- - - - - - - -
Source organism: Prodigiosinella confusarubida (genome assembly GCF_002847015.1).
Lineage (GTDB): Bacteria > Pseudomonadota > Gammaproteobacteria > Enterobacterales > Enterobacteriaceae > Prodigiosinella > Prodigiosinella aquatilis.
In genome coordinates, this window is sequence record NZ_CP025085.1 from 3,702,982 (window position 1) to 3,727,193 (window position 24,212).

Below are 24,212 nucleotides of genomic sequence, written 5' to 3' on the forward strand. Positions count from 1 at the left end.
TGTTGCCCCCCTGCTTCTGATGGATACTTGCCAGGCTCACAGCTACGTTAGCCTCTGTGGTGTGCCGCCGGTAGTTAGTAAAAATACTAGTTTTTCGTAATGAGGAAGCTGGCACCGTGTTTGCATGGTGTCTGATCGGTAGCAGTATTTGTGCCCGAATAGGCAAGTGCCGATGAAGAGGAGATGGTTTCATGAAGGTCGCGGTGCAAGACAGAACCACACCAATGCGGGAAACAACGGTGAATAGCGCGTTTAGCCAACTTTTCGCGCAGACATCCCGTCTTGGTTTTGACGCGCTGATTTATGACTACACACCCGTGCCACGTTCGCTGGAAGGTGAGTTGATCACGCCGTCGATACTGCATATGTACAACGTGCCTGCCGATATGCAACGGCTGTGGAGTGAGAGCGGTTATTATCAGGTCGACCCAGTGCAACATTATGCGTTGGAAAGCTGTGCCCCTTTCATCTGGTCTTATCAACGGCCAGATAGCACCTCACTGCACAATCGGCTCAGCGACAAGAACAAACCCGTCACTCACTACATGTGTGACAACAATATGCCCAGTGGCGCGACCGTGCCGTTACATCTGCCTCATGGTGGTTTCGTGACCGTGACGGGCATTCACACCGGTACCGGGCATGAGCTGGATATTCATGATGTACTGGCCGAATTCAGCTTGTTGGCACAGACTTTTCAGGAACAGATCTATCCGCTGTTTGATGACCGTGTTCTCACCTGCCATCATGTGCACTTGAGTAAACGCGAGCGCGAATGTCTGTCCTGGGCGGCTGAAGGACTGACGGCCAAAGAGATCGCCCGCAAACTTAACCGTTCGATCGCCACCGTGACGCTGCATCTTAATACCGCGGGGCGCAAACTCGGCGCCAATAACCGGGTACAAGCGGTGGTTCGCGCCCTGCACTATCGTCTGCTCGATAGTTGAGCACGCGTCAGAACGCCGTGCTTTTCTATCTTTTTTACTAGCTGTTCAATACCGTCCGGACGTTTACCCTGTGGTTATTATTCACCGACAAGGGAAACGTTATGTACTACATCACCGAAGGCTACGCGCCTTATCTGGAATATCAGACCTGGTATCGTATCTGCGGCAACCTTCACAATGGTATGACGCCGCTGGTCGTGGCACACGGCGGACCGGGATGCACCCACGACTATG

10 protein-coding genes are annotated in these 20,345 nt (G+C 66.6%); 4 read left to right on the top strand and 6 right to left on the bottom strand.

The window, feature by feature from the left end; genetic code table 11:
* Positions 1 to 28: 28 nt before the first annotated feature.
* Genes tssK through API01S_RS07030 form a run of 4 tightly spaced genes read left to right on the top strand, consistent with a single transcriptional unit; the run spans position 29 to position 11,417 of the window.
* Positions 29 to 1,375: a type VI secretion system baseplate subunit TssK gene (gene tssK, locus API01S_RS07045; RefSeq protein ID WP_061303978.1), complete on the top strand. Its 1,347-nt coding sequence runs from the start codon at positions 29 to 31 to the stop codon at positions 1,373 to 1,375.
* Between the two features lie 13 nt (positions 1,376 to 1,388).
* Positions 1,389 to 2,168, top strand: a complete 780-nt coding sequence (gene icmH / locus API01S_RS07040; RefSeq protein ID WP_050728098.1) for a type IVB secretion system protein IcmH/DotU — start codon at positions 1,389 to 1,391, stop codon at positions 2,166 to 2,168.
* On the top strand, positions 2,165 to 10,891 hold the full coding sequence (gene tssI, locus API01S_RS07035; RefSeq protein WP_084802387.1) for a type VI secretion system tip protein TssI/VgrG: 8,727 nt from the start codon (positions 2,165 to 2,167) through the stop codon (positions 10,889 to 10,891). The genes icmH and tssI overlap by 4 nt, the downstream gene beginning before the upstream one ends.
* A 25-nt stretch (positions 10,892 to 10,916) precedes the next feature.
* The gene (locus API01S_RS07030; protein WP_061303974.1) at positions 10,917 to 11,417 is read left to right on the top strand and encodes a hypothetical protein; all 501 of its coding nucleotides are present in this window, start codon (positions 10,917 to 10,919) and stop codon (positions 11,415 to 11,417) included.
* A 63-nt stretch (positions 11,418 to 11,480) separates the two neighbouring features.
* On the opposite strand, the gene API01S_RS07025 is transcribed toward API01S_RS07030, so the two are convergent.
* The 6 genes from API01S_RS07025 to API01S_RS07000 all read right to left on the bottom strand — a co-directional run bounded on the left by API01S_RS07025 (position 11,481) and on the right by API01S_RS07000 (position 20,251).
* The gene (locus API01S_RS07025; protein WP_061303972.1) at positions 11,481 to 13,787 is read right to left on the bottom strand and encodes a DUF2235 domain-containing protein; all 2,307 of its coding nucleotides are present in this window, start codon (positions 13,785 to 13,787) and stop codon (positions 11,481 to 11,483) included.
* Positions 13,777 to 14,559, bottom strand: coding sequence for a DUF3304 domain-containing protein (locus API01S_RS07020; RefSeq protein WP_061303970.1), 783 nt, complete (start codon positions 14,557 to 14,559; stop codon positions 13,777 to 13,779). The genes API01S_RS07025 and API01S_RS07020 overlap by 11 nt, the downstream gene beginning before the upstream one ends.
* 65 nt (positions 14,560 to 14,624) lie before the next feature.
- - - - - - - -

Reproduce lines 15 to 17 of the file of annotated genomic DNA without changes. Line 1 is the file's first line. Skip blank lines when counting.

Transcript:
* The gene (locus API01S_RS07030; protein WP_061303974.1) at positions 10,917 to 11,417 is read left to right on the top strand and encodes a hypothetical protein; all 501 of its coding nucleotides are present in this window, start codon (positions 10,917 to 10,919) and stop codon (positions 11,415 to 11,417) included.
* A 63-nt stretch (positions 11,418 to 11,480) separates the two neighbouring features.
* On the opposite strand, the gene API01S_RS07025 is transcribed toward API01S_RS07030, so the two are convergent.